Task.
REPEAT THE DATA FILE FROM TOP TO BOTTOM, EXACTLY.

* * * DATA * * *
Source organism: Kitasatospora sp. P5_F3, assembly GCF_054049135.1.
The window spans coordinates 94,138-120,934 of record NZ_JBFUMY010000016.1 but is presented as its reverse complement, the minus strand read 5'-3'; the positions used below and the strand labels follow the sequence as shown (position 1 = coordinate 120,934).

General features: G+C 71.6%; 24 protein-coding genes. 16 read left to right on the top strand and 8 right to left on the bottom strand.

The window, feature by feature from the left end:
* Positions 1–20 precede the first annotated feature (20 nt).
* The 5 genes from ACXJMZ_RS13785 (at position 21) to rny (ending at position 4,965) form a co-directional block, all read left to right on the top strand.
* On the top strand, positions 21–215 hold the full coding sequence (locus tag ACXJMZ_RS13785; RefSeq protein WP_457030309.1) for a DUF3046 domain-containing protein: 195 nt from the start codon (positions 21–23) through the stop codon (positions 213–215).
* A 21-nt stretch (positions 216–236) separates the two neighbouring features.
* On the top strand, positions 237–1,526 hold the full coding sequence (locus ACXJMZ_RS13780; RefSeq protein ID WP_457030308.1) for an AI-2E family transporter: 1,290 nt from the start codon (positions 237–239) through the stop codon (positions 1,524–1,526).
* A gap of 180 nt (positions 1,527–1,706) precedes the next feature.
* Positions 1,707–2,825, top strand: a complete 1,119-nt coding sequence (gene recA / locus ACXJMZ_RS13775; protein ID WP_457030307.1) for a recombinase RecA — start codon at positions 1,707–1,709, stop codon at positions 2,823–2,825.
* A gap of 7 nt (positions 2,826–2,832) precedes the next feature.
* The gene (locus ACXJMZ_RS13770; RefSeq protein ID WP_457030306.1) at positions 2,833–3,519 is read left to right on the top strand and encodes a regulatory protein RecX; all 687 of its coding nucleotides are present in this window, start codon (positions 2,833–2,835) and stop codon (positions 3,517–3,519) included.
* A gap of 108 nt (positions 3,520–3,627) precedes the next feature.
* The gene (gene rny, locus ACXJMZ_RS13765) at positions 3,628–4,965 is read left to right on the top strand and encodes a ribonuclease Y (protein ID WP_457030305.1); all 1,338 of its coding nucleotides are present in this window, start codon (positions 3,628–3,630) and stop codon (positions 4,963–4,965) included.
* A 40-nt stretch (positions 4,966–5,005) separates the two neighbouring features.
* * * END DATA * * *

Source organism: Kitasatospora sp. P5_F3, assembly GCF_054049135.1.
The window spans coordinates 94,138-120,934 of record NZ_JBFUMY010000016.1 but is presented as its reverse complement, the minus strand read 5'-3'; the positions used below and the strand labels follow the sequence as shown (position 1 = coordinate 120,934).

General features: G+C 71.6%; 24 protein-coding genes. 16 read left to right on the top strand and 8 right to left on the bottom strand.

The window, feature by feature from the left end:
* Positions 1–20 precede the first annotated feature (20 nt).
* The 5 genes from ACXJMZ_RS13785 (at position 21) to rny (ending at position 4,965) form a co-directional block, all read left to right on the top strand.
* On the top strand, positions 21–215 hold the full coding sequence (locus tag ACXJMZ_RS13785; RefSeq protein WP_457030309.1) for a DUF3046 domain-containing protein: 195 nt from the start codon (positions 21–23) through the stop codon (positions 213–215).
* A 21-nt stretch (positions 216–236) separates the two neighbouring features.
* On the top strand, positions 237–1,526 hold the full coding sequence (locus ACXJMZ_RS13780; RefSeq protein ID WP_457030308.1) for an AI-2E family transporter: 1,290 nt from the start codon (positions 237–239) through the stop codon (positions 1,524–1,526).
* A gap of 180 nt (positions 1,527–1,706) precedes the next feature.
* Positions 1,707–2,825, top strand: a complete 1,119-nt coding sequence (gene recA / locus ACXJMZ_RS13775; protein ID WP_457030307.1) for a recombinase RecA — start codon at positions 1,707–1,709, stop codon at positions 2,823–2,825.
* A gap of 7 nt (positions 2,826–2,832) precedes the next feature.
* The gene (locus ACXJMZ_RS13770; RefSeq protein ID WP_457030306.1) at positions 2,833–3,519 is read left to right on the top strand and encodes a regulatory protein RecX; all 687 of its coding nucleotides are present in this window, start codon (positions 2,833–2,835) and stop codon (positions 3,517–3,519) included.
* A gap of 108 nt (positions 3,520–3,627) precedes the next feature.
* The gene (gene rny, locus ACXJMZ_RS13765) at positions 3,628–4,965 is read left to right on the top strand and encodes a ribonuclease Y (protein ID WP_457030305.1); all 1,338 of its coding nucleotides are present in this window, start codon (positions 3,628–3,630) and stop codon (positions 4,963–4,965) included.
* A 40-nt stretch (positions 4,966–5,005) separates the two neighbouring features.